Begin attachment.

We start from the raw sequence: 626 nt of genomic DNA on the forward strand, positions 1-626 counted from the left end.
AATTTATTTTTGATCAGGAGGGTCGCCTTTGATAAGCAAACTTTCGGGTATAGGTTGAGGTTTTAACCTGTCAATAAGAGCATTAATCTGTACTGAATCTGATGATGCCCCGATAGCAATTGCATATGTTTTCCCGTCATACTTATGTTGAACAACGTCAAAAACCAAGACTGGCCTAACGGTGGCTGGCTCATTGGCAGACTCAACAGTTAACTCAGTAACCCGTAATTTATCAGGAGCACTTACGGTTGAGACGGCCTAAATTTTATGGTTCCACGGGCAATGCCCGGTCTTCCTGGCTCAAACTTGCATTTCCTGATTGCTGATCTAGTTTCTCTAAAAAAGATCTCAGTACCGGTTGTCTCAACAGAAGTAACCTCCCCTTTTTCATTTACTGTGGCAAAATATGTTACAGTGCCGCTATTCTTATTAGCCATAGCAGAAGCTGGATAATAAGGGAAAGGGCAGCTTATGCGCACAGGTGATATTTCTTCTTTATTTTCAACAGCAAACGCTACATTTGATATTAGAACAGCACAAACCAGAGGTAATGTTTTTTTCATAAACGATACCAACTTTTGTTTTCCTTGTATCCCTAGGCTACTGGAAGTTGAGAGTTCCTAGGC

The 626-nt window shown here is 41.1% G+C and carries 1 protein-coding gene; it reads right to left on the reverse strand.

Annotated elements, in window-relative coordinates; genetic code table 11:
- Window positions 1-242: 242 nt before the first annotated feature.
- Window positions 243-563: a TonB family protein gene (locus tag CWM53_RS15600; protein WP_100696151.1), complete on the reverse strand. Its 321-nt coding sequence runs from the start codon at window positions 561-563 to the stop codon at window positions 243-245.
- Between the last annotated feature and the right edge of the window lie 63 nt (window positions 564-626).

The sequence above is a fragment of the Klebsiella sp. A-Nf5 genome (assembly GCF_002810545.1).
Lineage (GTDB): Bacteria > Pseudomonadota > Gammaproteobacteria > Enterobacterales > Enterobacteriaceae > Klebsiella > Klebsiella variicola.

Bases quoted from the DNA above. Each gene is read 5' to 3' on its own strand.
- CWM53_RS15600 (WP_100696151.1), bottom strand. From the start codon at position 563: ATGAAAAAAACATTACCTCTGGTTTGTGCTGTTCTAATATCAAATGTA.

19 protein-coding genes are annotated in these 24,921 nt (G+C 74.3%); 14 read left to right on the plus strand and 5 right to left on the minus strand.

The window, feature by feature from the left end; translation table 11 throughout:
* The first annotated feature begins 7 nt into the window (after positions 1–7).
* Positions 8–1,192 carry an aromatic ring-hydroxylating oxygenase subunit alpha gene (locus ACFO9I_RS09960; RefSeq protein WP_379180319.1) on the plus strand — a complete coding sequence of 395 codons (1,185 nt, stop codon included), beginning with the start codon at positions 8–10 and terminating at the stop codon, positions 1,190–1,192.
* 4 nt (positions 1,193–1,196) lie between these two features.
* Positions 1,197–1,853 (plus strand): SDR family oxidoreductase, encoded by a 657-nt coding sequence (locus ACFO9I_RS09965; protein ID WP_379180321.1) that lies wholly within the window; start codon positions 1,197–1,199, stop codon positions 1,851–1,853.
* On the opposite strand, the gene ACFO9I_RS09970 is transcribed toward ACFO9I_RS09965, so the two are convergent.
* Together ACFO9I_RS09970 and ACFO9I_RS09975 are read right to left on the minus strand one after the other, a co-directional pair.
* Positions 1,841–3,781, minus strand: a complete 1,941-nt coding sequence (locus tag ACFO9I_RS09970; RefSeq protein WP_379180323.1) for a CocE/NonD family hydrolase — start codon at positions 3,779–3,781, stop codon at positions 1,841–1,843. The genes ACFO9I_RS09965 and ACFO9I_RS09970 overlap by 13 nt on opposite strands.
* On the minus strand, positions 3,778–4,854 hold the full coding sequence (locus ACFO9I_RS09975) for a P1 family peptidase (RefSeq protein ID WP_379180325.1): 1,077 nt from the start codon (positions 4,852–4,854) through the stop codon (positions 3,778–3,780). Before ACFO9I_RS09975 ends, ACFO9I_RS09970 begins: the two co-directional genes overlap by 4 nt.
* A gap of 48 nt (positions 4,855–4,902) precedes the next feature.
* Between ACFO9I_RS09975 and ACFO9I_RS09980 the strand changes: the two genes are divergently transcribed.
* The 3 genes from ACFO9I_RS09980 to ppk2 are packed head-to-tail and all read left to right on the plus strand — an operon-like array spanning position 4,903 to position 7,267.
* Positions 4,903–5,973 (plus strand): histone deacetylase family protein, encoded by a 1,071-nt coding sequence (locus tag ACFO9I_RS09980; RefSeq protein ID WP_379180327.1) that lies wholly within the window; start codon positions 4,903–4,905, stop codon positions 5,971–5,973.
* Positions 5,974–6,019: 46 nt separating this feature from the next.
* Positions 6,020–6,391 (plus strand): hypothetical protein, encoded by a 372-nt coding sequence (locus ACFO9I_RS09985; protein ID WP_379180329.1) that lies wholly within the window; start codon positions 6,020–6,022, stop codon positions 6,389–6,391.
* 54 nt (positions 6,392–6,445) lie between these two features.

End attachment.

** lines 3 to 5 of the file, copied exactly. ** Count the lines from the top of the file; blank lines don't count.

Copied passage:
The 626-nt window shown here is 41.1% G+C and carries 1 protein-coding gene; it reads right to left on the reverse strand.

Annotated elements, in window-relative coordinates; genetic code table 11:
- Window positions 1-242: 242 nt before the first annotated feature.